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Academic & Professional Books  Environmental & Social Studies  Climate Change

Climate and Weather

Monograph
Series: New Naturalist Series Volume: 115
By: John Kington(Author)
484 pages, 104 colour & b/w photos and colour illustrations
Publisher: HarperCollins
Climate and Weather
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  • Climate and Weather ISBN: 9780008228767 Hardback Nov 2016 Temporarily out of stock: order now to get this when available
    £64.99
    #234109
  • Climate and Weather ISBN: 9780007185023 Paperback Sep 2010 Out of Print #152945
  • Climate and Weather ISBN: 9780007185016 Hardback Sep 2010 Out of Print #152944
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About this book

Complete your New Naturalist collection with Harper Collins's facsimile versions, which are printed on demand. Climate and Weather was first published in 2010.

Reviewing the history and causes of climatic change and evaluating regional models, this New Naturalist volume offers an important analysis of climatic variations. This edition is produced from an original copy by William Collins.

Much has happened in our knowledge of climate and weather over the past fifty years. The recording of relations between weather and natural history has continued to be of constant interest, with the weather providing a continual and essential backdrop to natural history accounts. But the significance of this backdrop has been very much widened by our better understanding of climate change and its effects on flora, fauna and biodiversity and also by our increased knowledge of historical climates and weather events.

In this timely addition to the New Naturalist Library, leading climatologist John Kington offers a comprehensive and up-to-date survey of the diverse climate of the British Isles. Examining the ways in which regional climates evolve from the interplay of meteorological conditions and geography of the British Isles, the author analyses the climatic characteristics and provides a historical overview of changing weather patterns, which is complemented by fascinating and never-before published photographs.

Kington reviews the many ways in which people have observed and recorded weather conditions throughout the ages. It is a story based on a rich and varied resource stretching back 2000 years. This approach has allowed climatic trends, anomalies and extremes to be identified over the past two millennia, putting our present experience of weather into striking perspective.

Customer Reviews

Monograph
Series: New Naturalist Series Volume: 115
By: John Kington(Author)
484 pages, 104 colour & b/w photos and colour illustrations
Publisher: HarperCollins
Media reviews

Customer Reviews:

Disappointing weather
by Stephen Mott in United Kingdom
"Climate and Weather - I looked up various years from my childhood and reminisced. But... is this what the NN series is supposed to be about? I am slightly disappointed with Climate and Weather. I had hoped for more in-depth analysis of what happens season to season and looking at trends. It is summarised far too much, I think. It would have been useful to have some sectional diagrams through a cold front, warm front and especially a back-bent occlusion. What does that look like in a section? How do the air masses relate spatially? While it is fascinating to see synoptic charts of the weather the Spanish Armada faced, why is the most recent 20th Century synoptic chart used that of January 1953? What about June 1976 – the year of the long drought, or October 1987, the year of the worst gales? I do not think the choice of photographs is terribly illuminating: could someone please tell me what the two very similar photos of Putney Heath in 1895 (figs. 90 and 91, page 383) are meant to show. Surely just one of them would be sufficient?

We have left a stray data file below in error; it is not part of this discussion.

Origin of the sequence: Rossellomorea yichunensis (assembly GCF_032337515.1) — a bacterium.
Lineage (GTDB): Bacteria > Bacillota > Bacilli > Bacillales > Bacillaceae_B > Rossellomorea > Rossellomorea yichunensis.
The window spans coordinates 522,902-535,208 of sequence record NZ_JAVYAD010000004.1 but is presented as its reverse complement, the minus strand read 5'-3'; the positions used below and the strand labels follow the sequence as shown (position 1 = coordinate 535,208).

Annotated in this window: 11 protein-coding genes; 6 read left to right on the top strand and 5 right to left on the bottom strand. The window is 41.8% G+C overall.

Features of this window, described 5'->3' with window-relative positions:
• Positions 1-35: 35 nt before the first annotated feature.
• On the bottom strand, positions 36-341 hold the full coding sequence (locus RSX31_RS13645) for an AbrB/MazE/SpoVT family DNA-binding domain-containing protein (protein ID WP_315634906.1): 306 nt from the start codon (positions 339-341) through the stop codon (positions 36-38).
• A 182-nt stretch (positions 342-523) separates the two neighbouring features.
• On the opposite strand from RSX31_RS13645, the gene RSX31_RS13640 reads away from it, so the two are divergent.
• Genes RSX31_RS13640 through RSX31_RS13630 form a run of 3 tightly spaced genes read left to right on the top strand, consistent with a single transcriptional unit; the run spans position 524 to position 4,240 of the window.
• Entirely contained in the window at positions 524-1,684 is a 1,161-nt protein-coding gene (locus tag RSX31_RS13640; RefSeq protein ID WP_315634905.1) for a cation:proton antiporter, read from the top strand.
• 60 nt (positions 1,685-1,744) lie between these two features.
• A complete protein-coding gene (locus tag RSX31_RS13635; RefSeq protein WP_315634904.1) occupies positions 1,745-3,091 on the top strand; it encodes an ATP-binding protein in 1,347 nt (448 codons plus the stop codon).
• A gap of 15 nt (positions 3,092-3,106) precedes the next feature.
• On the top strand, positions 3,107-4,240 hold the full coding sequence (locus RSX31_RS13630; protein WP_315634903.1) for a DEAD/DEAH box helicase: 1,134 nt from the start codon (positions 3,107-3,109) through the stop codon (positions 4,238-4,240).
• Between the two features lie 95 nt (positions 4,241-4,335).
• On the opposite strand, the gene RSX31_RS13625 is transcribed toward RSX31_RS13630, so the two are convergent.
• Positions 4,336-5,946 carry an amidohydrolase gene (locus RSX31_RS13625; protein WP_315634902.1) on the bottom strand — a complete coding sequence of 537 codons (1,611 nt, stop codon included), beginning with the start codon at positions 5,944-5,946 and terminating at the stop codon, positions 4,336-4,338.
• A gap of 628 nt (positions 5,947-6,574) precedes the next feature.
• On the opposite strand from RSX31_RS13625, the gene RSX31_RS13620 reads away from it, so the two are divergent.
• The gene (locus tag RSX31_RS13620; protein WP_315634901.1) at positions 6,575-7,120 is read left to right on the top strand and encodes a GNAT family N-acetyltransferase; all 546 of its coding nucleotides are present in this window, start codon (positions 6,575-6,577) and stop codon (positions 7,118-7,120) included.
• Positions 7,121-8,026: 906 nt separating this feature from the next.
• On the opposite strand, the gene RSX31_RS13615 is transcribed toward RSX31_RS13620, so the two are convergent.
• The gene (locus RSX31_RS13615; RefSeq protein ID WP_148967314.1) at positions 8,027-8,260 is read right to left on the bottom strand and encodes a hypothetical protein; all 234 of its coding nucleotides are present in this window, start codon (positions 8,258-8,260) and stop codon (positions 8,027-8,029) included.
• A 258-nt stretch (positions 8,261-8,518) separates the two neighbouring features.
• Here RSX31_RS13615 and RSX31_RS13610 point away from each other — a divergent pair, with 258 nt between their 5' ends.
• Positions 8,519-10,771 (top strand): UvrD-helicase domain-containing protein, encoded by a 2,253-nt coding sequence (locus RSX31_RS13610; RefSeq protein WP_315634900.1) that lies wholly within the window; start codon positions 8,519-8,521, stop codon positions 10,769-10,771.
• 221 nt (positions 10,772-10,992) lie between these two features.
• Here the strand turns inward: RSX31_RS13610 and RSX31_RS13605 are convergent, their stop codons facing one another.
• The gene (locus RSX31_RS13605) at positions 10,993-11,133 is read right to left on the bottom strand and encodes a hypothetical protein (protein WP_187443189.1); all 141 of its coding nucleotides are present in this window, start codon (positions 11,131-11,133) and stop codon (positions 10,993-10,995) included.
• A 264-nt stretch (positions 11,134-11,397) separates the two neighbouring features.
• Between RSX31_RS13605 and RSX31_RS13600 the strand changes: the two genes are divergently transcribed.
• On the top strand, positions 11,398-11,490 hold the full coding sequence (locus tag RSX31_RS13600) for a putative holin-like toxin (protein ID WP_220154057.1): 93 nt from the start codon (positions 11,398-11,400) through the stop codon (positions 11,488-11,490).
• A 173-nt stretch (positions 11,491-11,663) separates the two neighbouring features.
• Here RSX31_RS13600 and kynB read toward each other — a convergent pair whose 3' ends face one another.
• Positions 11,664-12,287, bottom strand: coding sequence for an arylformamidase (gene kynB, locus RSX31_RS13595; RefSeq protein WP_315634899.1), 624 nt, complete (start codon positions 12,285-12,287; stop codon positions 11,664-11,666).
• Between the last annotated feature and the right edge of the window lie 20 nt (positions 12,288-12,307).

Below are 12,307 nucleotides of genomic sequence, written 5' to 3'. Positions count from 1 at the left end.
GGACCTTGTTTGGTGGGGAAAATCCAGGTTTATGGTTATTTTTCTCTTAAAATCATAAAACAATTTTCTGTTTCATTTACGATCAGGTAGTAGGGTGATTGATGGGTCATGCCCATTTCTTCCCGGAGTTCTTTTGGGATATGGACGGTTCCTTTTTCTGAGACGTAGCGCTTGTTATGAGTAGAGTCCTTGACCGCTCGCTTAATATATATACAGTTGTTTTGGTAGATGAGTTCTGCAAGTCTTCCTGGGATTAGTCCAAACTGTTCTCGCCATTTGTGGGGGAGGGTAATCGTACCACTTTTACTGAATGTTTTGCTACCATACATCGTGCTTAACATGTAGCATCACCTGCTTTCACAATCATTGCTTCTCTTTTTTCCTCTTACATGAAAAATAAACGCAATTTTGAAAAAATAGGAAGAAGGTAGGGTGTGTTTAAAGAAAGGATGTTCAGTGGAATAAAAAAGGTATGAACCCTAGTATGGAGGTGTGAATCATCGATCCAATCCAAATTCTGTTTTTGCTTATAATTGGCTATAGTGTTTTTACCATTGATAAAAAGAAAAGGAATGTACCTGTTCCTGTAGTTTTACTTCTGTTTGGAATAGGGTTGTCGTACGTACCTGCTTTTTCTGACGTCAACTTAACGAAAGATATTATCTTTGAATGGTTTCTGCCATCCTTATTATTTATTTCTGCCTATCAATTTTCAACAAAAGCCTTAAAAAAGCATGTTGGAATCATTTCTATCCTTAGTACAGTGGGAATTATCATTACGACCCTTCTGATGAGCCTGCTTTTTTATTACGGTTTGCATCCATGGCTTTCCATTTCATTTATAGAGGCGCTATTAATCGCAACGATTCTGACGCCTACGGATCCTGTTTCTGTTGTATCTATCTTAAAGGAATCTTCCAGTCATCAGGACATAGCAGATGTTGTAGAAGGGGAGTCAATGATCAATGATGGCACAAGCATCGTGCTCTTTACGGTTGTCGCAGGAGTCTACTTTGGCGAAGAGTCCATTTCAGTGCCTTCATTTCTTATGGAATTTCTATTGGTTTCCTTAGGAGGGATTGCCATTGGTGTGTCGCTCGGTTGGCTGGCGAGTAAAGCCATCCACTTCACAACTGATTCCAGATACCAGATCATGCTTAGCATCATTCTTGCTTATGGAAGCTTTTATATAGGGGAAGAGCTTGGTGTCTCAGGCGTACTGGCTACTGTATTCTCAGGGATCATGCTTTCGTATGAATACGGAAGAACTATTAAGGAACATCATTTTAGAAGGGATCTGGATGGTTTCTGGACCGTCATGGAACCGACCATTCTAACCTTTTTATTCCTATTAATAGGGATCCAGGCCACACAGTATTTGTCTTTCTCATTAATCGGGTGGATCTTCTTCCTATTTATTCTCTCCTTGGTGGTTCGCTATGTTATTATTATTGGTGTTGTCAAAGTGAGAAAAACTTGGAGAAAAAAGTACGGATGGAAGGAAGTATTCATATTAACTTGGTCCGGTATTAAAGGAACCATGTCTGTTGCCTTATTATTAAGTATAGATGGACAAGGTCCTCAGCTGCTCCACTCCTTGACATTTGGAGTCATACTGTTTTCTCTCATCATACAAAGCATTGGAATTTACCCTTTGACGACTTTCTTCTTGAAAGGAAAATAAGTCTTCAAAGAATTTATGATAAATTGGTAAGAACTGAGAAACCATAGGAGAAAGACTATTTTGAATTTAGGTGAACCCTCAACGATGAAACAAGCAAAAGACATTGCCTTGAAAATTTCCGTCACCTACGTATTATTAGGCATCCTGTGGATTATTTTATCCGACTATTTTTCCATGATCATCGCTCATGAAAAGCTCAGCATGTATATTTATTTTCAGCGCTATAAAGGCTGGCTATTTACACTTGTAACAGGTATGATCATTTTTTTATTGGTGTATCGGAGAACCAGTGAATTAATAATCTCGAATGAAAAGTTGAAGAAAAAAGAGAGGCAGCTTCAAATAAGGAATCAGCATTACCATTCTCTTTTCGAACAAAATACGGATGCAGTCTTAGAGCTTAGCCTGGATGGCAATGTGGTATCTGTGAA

Chapter 9 and the whole of Part 2 could have been conflated and reduced and allowed space for looking in greater detail at human impact on the climate and weather. These reads like a compilation of somebody's weather notes and as such it is repetitive and somewhat dull. The Editors' preface remarks that "..reflects circumstances that will have affected our fauna and flora in times past". What would be nice to know is how these climatic and weather circumstances affected our flora and fauna and what the current trends in our climate might imply for our natural history. An opportunity missed. I don't have access to the learned journals which might contain this stuff, (I'm a geologist by training) so a digest of it would have been welcome. Sadly, the book comes over as a rather hurried compilation of detail. I suppose that is a useful thing to have, but has the book done enough to "present results of modern scientific research"? (Collins NN aim for the series.) I leave it to others to put a differing view forward on that and the other points I have raised.

This is not the best New Naturalist to have been published; it compares very poorly with such as Bird Migration and it comes no where near the quality of the much earlier volume by Gordon Manley Climate and the British Scene. A very disappointing book in many ways."

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